Korean big leaguers are raising the stakes. Kim Ha-seong is looking to repeat as Korean Beast of the Year, while Ryu Hyun-jin has returned from injury to showcase his health. It’s not surprising that they’ll be at the postseason negotiating table.
Kim Ha-seong started at first base against the St. Louis Cardinals at Busch Stadium in St. Louis on July 31 (KST) and went 2-for-4 with a double, a home run, an RBI,카지노사이트 and a run scored. His season batting average is now .278.
While the team cried in a two-game sweep, giving up a come-from-behind two-run homer to Tommy Edmon in the bottom of the ninth, Kim shined. He led off the first inning with a single and scored on a Juan Soto bunt and a Manny Machado double.
In the second inning, he added a valuable run. With runners on first and second and nobody out, he took a fastball from St. Louis starter Miles Mychalus and lined it to left field. It was his second consecutive multi-hit game and pushed his season OPS to .809.
Kim signed a four-year, $28 million contract with San Diego when he arrived in the United States in 2021. That’s about $7 million per year on average. Based on his performance this season, he’s a bargain by any offensive or defensive metric.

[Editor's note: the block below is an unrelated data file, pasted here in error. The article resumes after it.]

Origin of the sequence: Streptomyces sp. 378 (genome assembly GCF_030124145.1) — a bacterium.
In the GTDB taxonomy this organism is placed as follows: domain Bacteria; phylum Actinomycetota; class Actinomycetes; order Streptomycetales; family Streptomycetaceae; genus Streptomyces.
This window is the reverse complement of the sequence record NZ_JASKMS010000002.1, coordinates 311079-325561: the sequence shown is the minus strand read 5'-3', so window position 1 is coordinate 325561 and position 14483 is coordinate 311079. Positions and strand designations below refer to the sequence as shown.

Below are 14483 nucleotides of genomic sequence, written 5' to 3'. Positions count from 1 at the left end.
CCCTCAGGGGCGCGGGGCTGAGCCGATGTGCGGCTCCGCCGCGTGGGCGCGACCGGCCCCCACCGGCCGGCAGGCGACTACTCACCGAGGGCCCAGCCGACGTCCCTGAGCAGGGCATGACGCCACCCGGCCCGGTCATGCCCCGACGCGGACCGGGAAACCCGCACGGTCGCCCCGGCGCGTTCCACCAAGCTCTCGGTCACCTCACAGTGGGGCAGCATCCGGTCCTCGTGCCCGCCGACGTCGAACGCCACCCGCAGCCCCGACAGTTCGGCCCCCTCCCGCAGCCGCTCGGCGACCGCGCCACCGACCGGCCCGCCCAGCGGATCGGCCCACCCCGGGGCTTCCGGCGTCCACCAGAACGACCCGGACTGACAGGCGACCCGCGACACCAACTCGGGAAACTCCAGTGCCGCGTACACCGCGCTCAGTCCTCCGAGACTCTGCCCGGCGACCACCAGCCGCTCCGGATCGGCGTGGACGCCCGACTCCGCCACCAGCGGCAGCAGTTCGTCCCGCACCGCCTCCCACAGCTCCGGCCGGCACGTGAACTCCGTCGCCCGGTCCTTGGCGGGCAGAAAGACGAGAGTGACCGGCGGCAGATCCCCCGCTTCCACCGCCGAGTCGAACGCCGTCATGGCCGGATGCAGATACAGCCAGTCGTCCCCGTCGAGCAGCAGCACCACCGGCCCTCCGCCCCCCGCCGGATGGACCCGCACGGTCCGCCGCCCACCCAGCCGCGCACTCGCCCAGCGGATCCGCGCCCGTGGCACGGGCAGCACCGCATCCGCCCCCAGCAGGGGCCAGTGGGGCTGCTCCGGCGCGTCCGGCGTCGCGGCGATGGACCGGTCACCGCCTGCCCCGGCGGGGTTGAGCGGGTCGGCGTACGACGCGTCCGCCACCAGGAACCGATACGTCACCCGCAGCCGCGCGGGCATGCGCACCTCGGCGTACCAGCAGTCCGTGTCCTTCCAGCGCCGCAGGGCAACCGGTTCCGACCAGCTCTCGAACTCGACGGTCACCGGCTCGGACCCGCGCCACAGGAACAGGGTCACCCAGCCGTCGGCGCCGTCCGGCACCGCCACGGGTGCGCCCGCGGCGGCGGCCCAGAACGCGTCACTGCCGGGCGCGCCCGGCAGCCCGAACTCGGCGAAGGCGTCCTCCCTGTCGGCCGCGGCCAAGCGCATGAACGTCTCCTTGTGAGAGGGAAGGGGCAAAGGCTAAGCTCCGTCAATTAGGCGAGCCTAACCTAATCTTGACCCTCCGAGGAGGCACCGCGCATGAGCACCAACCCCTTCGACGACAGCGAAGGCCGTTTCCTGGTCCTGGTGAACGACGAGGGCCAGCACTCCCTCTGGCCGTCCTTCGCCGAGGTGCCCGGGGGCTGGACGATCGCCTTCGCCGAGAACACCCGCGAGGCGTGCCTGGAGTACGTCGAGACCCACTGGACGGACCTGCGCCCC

Barring a dramatic decline in performance, he could command a hefty price tag in free agency after the 2024 season. His versatility to play multiple positions, age (he’s just approaching 30), and durability (he doesn’t get injured easily) are all reasons to expect a big contract.
The Toronto Blue Jays’ Hyun-jin Ryu, who is returning from injury, is another player who is increasingly looking at Stovrig. Ryu signed a four-year, $80 million contract with Toronto in 2019, and this season is the final year of that deal.
Since his return in August, he has been solid, going 3-1 with a 2.25 ERA, but a month ago, it was a different story. After a strong 2020 season, he underperformed in both 2021 and last year. He also underwent elbow surgery at a young age, leading to pessimism that he wouldn’t be able to play in the big leagues next year.
After five games, those doubts have been turned on their head. In a major league where fastballs average more than 150 kilometers per hour, he embodied the “aesthetic of slowness” and made a comeback. His lack of reliance on fastballs and pitches gives him relative freedom from an aging curveball.
If he finishes the season on a high note, he could be in demand in free agency. This comes at a time when the market for big pitchers has dwindled due to the elbow injury to Shohei Ohtani, the “$500 million man”. A healthy Ryu could be a tempting option for a team in need of starting pitching.